EC: As a foundation president, I'm interested in what a nonprofit organization can do to advance the mission of my foundation in the community or communities we serve. Take education. If I want to improve test scores for the 40 percent of African-American kids who are dropping out of high school, my "customer" is the kid whose test scores I'm trying to improve. The "vendor" in this scenario is the nonprofit which says, "I can help you do that." If a nonprofit can indeed help me improve that kid's test score, then you bet I'm going to be concerned about its organizational health and capacity — at least until another "vendor" comes along and says, "I can help you improve the test scores of African-American kids, and I can do it better, faster, cheaper, and for more kids than your current vendor." Well, as they say in the movies, that's an offer I can't refuse. It's not that I don't like the first vendor. It's not that I'm being unfair to the first vendor. It's about me trying to create the best outcomes for my customers. That's what my mission statement says. The mission statement of the Minneapolis Foundation states that we work "to improve the health of the community." It doesn't say we work to improve the health of nonprofits.
Unfortunately, too many nonprofit organizations see themselves as a customer of rather than as a vendor to foundations....
I'm not saying that to be provocative. What I'm saying is that it changes your mind-set when you start to think of nonprofits as vendors rather than as customers. It doesn't mean nonprofits aren't our partners, or that they don't deserve to be treated with respect and courtesy. Unfortunately, too many nonprofit organizations see themselves as a customer of rather than as a vendor to foundations. If, instead, they viewed themselves as vendors and said, "Hey, you have an interest in health care, or an interest in education, or an interest in job training, and we do that better than anybody else; we can help you meet the needs of your customers in that area better than anybody else," it would lead to different kinds of conversations, instead of the one that goes, "If I don't get this grant, I'll have to lay off staff" or "I won't be able to pay my benefits." Sorry. That's not my problem. My customers are my problem, and you're of interest to me only insofar as you can help me serve those customers.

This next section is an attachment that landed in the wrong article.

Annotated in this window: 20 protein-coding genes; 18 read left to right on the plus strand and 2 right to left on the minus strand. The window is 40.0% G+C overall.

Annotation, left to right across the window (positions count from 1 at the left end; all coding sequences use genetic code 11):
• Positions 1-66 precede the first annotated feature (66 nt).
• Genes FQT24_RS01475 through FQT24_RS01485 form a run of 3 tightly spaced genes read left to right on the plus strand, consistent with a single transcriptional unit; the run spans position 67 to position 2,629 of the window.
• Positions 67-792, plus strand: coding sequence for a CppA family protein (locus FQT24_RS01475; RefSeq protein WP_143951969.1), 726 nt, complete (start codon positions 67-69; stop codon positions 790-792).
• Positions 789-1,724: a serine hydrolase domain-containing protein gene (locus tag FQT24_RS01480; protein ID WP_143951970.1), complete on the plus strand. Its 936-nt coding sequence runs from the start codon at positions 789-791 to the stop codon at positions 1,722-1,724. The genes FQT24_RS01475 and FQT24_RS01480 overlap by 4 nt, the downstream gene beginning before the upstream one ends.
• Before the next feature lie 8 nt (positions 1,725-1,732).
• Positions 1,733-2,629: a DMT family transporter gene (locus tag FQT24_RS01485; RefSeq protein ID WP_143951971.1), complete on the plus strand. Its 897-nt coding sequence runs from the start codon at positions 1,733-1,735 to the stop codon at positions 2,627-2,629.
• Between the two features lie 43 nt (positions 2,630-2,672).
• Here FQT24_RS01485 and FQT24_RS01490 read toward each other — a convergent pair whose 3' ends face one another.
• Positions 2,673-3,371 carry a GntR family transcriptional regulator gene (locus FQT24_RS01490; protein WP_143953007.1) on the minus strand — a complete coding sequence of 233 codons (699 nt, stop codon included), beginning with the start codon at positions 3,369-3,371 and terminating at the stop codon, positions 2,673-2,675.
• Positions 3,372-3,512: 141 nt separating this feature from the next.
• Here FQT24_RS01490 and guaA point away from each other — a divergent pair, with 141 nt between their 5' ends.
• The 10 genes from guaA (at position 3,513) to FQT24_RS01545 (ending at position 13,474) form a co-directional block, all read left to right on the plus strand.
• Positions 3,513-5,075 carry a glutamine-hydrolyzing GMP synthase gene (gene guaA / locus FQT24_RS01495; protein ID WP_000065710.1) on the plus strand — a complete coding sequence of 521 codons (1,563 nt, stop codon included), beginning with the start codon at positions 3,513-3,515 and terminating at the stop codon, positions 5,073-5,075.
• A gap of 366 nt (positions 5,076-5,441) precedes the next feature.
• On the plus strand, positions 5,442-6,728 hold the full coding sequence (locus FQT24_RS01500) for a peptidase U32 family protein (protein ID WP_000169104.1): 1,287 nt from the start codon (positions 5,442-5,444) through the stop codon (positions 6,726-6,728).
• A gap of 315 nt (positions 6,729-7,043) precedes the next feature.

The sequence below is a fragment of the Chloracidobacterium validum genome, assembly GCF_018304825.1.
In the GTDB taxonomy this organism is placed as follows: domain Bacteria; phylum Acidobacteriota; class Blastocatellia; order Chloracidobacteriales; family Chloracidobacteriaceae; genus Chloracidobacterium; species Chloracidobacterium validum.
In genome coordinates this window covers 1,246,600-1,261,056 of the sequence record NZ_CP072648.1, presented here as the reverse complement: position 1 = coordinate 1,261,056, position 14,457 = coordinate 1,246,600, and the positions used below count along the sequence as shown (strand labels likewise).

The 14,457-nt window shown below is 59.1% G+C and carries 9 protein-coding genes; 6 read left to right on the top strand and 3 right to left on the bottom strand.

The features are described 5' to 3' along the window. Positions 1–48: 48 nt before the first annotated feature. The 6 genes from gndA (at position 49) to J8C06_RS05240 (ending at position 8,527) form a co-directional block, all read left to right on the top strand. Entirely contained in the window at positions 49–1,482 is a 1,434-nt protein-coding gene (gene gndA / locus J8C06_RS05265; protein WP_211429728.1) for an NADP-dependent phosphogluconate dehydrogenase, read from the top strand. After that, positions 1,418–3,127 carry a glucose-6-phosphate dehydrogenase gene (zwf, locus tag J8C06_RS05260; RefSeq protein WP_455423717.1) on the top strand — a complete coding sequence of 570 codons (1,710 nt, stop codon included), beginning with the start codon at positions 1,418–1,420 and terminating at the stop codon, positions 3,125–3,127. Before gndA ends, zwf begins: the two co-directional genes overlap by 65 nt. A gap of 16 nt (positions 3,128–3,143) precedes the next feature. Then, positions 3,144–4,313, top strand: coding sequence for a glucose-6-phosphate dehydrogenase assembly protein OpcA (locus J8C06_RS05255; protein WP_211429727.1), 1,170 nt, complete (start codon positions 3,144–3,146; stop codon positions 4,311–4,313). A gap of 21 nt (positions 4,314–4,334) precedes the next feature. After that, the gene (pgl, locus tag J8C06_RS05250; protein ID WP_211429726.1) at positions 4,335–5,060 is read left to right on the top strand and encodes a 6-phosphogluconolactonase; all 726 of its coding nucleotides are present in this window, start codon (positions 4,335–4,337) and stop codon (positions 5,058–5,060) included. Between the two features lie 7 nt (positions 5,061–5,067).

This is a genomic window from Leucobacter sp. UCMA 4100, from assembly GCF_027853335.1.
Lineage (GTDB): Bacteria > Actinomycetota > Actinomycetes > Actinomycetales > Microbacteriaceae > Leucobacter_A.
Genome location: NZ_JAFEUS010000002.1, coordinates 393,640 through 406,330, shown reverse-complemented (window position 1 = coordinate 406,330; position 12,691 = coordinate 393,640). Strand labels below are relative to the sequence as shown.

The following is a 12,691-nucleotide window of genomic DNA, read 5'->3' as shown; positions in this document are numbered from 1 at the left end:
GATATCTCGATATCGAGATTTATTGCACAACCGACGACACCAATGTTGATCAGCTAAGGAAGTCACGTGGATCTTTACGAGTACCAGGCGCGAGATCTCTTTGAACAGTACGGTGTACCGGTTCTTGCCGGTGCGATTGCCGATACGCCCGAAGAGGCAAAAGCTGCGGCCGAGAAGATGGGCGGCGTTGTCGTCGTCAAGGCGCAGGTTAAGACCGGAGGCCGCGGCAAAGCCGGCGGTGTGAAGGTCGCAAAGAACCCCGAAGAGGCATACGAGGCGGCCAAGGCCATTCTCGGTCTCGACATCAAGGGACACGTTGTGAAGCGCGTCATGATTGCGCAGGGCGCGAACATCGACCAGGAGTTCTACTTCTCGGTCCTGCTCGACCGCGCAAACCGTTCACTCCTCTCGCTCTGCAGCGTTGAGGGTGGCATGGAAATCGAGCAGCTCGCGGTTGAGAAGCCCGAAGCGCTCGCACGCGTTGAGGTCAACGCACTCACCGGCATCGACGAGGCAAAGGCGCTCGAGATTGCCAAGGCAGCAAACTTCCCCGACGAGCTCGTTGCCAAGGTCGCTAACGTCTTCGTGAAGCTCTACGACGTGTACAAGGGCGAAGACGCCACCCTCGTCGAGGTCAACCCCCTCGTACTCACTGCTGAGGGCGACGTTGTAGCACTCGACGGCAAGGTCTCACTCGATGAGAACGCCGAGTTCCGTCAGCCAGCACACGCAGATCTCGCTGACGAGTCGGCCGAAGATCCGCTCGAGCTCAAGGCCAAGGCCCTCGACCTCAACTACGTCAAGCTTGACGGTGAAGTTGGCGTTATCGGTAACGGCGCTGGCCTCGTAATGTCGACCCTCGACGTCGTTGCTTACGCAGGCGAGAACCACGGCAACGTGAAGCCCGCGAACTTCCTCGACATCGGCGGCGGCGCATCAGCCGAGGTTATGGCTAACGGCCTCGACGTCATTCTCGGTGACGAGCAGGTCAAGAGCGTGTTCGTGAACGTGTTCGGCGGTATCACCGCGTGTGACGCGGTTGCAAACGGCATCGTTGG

PND: Let's stick with that metaphor a minute. Is it sometimes difficult to find vendors with the capacity and skill sets required to help you maximize your investments in the community?
PND: What do you do in a situation like that?
EC: It depends. The issue becomes, do you try to grow a nonprofit from scratch, or is there another organization out there that could do the job if we made a strategic investment in its capacity? As always, the devil's in the details. But I will tell you that there is work that doesn't get done at community foundations because they aren't always able to find organizations that have the capacity to spend a million-dollar or half-million-dollar grant effectively.
PND: How common a problem is that?
EC: It's a problem most funders face at some point or another. That is, they'll have a specific problem in mind and a concrete idea about what kind of organization or organizations they want to work with to address that problem, and they'll look across the nonprofit landscape and won't see any organizations prepared to step into that role. I mean, I've been in meetings with organizations and have said, "Hey, we liked what you did in this area or with this program, would you ever be interested in doing X, Y or Z?" And they'll say, "No, that's outside the scope of our mission. That's not our role." I'm sitting there thinking, "Boy, I'd like to give them a grant," and they're sticking to the letter of the mission statement. Don't get me wrong — I applaud them for that. But it's not always the foundation that says, "Nope, we don't do that."
Look, to a certain extent, foundations sail along with a fixed view of the world and then something exogenous happens that changes the whole picture. Now, many foundations will see that as an opportunity but won't be able to find a nonprofit that's equipped or ready to take advantage of that opportunity, and so the opportunity is lost. And sometimes a nonprofit will recognize an opportunity before a foundation does because the foundation isn't down in the trenches working to address the problem, whatever it may be, and again, the opportunity is lost. It's one of the great frustrations of foundation work.
PND: One of the exogenous factors likely to reshape the nonprofit sector over the next decade is the retirement of the baby boomers, particularly at the organizational leadership level. Is that a problem in your community?
PND: What, if anything, are you doing about it?
EC: The short answer is, not much. And I'll tell you why. It goes back to what we were talking about a minute ago, and it's something I feel strongly about: It's not our job. If my mission statement stated that our job was to advance the health and well-being of the nonprofit sector, then I'd be very worried about the looming leadership deficit; it would be one of my highest priorities. Don't get me wrong: I do worry about it, as it relates to issues and areas we care about. When I see turnover in the institutions that are doing the best job for me in those areas, it's an issue for me. But if you say to me, "Well, you know, it's happening in a whole lot of areas," helping the sector deal with that transition just isn't my number-one priority.